“Today, I Was Someone Else” by Dale Brett

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Today, I didn’t go to work. Decided I didn’t want to couldn’t bear to.

My wife went to school. Our children went to childcare.

I drove to the mall and parked in the section labelled ‘pram parking’.

I have booster seats. Shhh – don’t be concerned for me. No one will ever know. 

There is twenty dollars in my wallet. I want to buy something artistic. Something ‘fulfilling’. Something tangible that I can hold devour and consume.

I am also hungry. But I will save the twenty dollar note for material goods. I can buy food later with the small amount of zeroes and ones remaining on the debit card of our joint bank account.

My wife says: Food is acceptable. Food is permitted. Food is good. 

She also says: Art, music, books… These things are not permitted. They are not okay. They do not help me raise a young family.

I don’t know why one is approved and the other is not.

People need both equally to survive.

But I decide to silently submit to her view and opt to purchase a compact disc with the legal tender I hold, without a digital trace.

That’s right. I have learned how to avoid questions.   

She is probably right, I don’t need to buy these things. Maybe. 

I decide to eat lunch at TGIF. Not because I like the food, not because it is cost-effective – just because I want to feel like someone else. Someone who likes to eat shit and spend their disposable income at a burger franchise from America in the middle of a one-in-a-million suburban wasteland in metropolitan Australia.

I also feel the aesthetic, the vibe, accompany the contents of the book I am reading best. And, at this moment, these are important factors when choosing a venue to eat.

Yes, there is something wrong with me. Maybe.

After I finish my meal, I pay my bill and walk to the elevator. A middle-aged man entering a gym nearby stops me.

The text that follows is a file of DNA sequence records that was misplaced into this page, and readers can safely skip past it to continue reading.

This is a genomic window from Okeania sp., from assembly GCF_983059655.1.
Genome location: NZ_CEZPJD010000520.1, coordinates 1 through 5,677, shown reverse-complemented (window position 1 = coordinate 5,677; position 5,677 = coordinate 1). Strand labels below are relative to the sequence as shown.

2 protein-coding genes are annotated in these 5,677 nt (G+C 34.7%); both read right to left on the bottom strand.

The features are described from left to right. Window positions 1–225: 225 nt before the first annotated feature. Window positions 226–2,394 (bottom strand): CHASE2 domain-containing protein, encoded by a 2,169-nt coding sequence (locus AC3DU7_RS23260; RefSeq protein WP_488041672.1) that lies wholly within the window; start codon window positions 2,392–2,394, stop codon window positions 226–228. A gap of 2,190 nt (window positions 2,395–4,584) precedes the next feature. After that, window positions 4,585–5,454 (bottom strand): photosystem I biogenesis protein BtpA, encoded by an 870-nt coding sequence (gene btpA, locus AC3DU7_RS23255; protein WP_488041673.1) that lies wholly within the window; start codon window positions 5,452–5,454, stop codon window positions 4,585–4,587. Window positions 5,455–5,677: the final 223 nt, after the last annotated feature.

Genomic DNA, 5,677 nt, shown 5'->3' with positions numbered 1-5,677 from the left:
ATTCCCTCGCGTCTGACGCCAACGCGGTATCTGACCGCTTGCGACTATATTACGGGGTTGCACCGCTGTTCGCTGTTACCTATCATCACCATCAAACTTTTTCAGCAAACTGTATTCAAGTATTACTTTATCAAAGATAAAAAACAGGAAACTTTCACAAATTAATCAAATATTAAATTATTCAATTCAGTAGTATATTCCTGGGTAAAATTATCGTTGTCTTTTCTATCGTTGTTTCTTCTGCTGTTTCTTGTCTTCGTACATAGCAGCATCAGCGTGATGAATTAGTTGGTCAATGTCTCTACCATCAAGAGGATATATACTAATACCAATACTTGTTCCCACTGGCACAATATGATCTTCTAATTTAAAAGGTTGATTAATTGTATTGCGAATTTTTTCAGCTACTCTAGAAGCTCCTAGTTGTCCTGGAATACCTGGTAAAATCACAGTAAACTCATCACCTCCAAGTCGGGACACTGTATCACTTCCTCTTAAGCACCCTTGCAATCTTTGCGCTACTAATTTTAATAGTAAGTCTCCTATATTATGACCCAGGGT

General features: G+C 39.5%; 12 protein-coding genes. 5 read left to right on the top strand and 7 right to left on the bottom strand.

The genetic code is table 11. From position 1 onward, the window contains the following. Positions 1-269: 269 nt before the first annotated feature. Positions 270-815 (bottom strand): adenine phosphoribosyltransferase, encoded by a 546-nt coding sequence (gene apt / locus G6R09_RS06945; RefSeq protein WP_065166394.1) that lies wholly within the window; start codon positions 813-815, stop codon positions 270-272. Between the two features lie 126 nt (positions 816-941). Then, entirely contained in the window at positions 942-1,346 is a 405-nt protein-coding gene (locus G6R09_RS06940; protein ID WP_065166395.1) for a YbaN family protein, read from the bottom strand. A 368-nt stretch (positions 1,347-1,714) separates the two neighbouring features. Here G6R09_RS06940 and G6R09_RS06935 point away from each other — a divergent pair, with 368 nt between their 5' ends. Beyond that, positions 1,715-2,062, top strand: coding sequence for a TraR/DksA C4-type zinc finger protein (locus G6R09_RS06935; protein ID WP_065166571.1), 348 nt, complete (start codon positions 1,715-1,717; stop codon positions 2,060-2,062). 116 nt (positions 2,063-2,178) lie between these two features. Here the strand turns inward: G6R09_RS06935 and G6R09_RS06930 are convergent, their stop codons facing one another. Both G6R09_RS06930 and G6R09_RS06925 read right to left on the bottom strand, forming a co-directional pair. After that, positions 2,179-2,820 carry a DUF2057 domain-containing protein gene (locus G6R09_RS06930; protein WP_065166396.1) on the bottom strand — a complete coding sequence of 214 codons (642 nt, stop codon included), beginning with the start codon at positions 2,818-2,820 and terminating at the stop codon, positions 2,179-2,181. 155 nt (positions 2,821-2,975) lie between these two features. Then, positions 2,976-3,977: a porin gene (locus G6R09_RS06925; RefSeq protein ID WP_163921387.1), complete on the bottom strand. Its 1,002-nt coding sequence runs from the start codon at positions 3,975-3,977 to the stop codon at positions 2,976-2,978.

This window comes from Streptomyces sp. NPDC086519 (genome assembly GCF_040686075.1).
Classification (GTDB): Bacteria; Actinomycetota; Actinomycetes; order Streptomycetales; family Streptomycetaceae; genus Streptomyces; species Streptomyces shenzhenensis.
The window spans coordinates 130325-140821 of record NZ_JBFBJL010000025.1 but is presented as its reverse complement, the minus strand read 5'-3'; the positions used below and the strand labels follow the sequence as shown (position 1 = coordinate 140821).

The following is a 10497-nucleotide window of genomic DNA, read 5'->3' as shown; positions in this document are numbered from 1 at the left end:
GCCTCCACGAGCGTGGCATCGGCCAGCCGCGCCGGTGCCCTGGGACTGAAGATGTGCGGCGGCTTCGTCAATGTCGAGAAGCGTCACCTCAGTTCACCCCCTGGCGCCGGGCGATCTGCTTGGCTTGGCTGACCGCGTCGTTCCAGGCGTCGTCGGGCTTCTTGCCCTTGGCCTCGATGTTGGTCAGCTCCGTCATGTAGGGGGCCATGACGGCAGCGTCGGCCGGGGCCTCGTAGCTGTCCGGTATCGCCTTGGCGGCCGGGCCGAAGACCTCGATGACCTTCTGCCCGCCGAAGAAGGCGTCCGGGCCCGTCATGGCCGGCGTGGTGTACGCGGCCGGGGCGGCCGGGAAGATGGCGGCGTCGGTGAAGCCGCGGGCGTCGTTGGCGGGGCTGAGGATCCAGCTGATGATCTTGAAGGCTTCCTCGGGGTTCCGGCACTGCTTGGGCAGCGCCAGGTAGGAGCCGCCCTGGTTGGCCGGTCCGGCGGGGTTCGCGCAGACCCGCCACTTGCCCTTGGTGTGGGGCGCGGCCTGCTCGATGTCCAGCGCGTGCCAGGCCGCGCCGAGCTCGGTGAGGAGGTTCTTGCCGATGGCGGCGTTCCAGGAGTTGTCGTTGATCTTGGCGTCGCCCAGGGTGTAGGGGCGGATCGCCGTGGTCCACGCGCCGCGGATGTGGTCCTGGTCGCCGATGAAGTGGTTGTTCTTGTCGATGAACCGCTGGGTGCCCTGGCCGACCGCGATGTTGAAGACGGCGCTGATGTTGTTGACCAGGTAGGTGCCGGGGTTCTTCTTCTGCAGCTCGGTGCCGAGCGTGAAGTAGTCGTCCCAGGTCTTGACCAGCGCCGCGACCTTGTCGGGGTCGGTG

—How’s the food here?


—Oh, sorry – do you work here?

No, I don’t work here.

—Oh, okay then. I never eat here. How’s the food?

Why? What do you mean?

—I mean, are the meals good or just okay?

Um. It’s okay.

Just a meal?

Just a meal.


The man turns and leaves through the sliding doors of the gymnasium. He will never know the truth during his workout.

It was not just a meal, it was a one-time experience necessary to avert personal crisis.

But how do you tell someone you went to lunch at a simulacrum of a diner from the other side of the world out of nostalgia, because of its shitty aesthetics, because you wanted to pretend you were someone else?

To tell someone you want to feel something alien, have an out-of-body experience, be sent back in time to an era when you had no responsibility – people don’t want to hear these words.

They want to hear that the food is okay.

They want to hear that life is more than just a meal.

They want to hear your recommendations on how to rid themselves of their hard-earned.  

I get back in the car. I drive to the doctor to get a medical certificate. Tell some lies. Spread some obligatory evils to remain employed. I forget to even take the CD out of the packaging and put it on the stereo in the car. The cellophane wrap still intact. Most likely neglected for weeks. Another trivial object destined for the scrap heap of my compulsion.

I guess my wife is right. I don’t need to buy these things. But maybe I do, those times when I try to be someone else.


Dale Brett is a writer and artist from Melbourne, Australia. 
He is interested in exploring the melancholic malaise and technological ennui of the 21st century. His work has been featured on Burning House Press, Surfaces.cx, Misery Tourism, Expat Press and Nu Lit Mag. Hypertextual artifacts found @_blackzodiac.

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